Did you have a pair of 7×35 binoculars when you were young? Maybe they belonged to your parents or even your grandparents. Years ago, 7×35 binoculars were pretty much the only model type you could easily get.
We used to own a heavy pair of 7x35s that my dad probably picked up somewhere for cheap. I can still remember playing with them in the backyard, gazing across the fields of my grandfather’s farm.
There aren’t many manufacturers of 7×35 binoculars – those that magnify 7x and have 35mm objective lenses – today. Binos with specifications of 8×42 or 10×50 (and many other combinations) are more popular, but that doesn’t mean 7×35 binoculars are useless. Let’s take a look at what’s available and how you might use a pair like this today.
If you’re in a hurry right now and just want to check the pricing and availability of some of the best 7×35 binoculars at Amazon, you can click the links in the list below. Otherwise, just keep on reading for more details.
- Schneidern 7×35 Self-Focusing Binoculars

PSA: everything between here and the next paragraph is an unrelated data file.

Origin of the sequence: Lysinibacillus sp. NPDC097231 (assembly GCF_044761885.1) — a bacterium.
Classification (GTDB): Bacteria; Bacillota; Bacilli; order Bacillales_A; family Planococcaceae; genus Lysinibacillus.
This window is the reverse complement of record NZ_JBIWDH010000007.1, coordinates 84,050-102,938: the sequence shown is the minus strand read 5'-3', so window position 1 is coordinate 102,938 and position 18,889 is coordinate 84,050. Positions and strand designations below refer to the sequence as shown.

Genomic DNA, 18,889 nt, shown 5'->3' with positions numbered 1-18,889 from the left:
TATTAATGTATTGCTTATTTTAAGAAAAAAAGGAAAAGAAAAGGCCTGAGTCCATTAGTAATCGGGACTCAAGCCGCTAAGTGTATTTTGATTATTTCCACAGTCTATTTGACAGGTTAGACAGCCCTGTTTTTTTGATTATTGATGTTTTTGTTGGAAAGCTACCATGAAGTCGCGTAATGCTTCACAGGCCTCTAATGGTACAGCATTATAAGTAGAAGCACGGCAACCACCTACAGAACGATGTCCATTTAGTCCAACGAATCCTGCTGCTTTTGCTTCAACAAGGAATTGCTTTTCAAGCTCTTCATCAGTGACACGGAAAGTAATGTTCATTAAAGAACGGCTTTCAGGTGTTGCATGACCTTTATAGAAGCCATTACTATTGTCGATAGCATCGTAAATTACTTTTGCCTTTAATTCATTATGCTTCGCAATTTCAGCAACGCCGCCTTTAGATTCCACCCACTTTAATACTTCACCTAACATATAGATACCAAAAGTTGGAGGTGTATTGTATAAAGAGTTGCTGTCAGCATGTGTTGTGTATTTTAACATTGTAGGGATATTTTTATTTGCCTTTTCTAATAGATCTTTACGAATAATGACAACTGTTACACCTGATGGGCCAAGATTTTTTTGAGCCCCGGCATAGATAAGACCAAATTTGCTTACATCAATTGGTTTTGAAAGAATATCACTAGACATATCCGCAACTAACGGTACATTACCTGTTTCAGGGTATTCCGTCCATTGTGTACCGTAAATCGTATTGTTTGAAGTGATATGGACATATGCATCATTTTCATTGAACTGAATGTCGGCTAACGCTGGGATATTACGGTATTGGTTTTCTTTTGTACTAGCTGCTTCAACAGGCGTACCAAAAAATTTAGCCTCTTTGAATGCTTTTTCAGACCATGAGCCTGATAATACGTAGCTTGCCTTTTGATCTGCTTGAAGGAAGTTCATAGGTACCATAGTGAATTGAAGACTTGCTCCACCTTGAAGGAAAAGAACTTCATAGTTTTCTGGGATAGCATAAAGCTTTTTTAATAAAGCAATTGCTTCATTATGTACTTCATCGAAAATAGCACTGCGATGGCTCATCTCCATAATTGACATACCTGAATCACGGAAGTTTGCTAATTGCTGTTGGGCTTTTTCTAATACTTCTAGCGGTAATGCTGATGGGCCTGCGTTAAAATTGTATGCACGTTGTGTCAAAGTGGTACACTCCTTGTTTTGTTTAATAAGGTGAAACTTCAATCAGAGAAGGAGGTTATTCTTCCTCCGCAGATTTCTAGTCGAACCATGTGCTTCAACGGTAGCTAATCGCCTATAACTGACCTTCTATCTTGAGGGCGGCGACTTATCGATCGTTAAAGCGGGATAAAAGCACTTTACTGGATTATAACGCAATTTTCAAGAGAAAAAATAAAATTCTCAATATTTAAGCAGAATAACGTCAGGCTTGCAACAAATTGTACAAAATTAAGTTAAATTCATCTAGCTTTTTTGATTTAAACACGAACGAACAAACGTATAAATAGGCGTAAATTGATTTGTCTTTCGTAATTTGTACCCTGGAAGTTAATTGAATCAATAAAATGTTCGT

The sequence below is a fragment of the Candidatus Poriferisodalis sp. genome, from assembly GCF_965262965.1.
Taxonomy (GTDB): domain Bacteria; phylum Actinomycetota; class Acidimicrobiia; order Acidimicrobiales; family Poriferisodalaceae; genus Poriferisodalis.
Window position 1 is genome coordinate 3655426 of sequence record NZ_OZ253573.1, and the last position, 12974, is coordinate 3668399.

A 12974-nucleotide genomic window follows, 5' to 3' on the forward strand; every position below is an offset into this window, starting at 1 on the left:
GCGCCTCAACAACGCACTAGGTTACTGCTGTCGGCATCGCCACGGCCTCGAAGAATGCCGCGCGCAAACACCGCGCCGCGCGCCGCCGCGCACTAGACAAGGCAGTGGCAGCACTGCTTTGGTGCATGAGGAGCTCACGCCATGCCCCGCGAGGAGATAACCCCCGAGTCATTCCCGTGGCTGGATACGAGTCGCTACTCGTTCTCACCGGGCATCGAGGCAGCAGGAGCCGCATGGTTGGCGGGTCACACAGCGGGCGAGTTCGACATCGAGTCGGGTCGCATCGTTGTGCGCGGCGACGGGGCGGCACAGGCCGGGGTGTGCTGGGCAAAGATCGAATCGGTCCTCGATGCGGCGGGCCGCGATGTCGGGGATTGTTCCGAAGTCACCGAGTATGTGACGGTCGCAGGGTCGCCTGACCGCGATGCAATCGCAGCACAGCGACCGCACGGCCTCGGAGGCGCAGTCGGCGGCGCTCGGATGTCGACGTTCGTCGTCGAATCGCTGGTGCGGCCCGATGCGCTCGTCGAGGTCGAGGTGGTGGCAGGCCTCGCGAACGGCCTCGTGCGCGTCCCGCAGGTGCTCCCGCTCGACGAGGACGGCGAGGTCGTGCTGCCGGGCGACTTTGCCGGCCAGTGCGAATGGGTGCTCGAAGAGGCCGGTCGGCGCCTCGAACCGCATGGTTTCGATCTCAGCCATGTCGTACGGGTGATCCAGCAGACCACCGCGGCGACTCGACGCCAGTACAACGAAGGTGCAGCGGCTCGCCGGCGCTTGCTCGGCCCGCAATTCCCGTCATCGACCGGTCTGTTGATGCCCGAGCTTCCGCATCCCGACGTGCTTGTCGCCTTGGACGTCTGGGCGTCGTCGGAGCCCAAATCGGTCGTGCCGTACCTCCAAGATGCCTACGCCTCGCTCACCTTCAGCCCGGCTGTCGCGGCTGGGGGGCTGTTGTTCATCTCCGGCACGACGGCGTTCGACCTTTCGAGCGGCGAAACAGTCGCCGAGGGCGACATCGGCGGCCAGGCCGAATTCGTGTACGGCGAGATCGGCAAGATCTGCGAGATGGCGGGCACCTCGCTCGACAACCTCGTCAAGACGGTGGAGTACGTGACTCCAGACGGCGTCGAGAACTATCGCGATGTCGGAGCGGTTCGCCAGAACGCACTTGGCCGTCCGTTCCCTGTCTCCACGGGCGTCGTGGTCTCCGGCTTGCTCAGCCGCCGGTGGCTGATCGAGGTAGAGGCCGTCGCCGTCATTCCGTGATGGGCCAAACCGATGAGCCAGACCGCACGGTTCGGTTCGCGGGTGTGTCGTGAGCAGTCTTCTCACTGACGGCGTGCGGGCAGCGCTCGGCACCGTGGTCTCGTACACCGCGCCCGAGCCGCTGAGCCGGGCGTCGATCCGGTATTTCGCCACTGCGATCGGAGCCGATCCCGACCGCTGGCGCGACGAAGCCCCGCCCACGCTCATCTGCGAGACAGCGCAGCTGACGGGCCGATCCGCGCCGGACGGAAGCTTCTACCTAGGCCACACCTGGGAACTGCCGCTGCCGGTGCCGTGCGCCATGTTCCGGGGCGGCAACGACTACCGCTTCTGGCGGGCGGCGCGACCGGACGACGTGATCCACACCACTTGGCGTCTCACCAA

- Bushnell Falcon 7×35 Binoculars
- Bushnell Spectator Sport 7×35 Binoculars
- Nikon Action Extreme 7×35 Binoculars
- Leica Trinovid 7×35 Binoculars
- 1 Can I Use 7×35 Binoculars for Birding?
- 2 Should I Use 7×35 Binoculars for Hunting?
- 3 Are 7×35 Binoculars Good for Astronomy?
- 4 How Do 7×35 Binoculars Compare to Other Sizes?
- 5 Schneidern 7×35 Are Self-Focusing
- 6 The Bushnell 7×35 Falcon Binoculars Are Very Affordable
- 7 Bushnell Spectator Sport 7×35 Binoculars
- 8 Nikon Action Extreme: Paradoxically in the Middle
- 9 Leica Trinovid 7×35 Binoculars
- 10 How Much Do You Want to Spend on 7×35 Binoculars?
Can I Use 7×35 Binoculars for Birding?
The manufacturers of these binoculars do recommend them for bird watching. At 7x magnification, you won’t get quite as close to your feathered friends as with most other binoculars.
On the other hand, the field of view (FOV), which ranges from over 400 feet to about 500 feet is great for finding them in the first place. That, as you may know, can be one of the most difficult aspects of watching that birders face.
Should I Use 7×35 Binoculars for Hunting?
There are better binoculars for hunting, but they will probably be more expensive. If your budget can handle that, great. If not, one of the sets reviewed here may be more to your liking.
Just as a pair of 7x35s is good for birding, so they should help you spot your prey easily too. The relatively low magnification shouldn’t matter that much because you probably have a more powerful tube (possibly a night vision scope) mounted on your rifle anyway.
Are 7×35 Binoculars Good for Astronomy?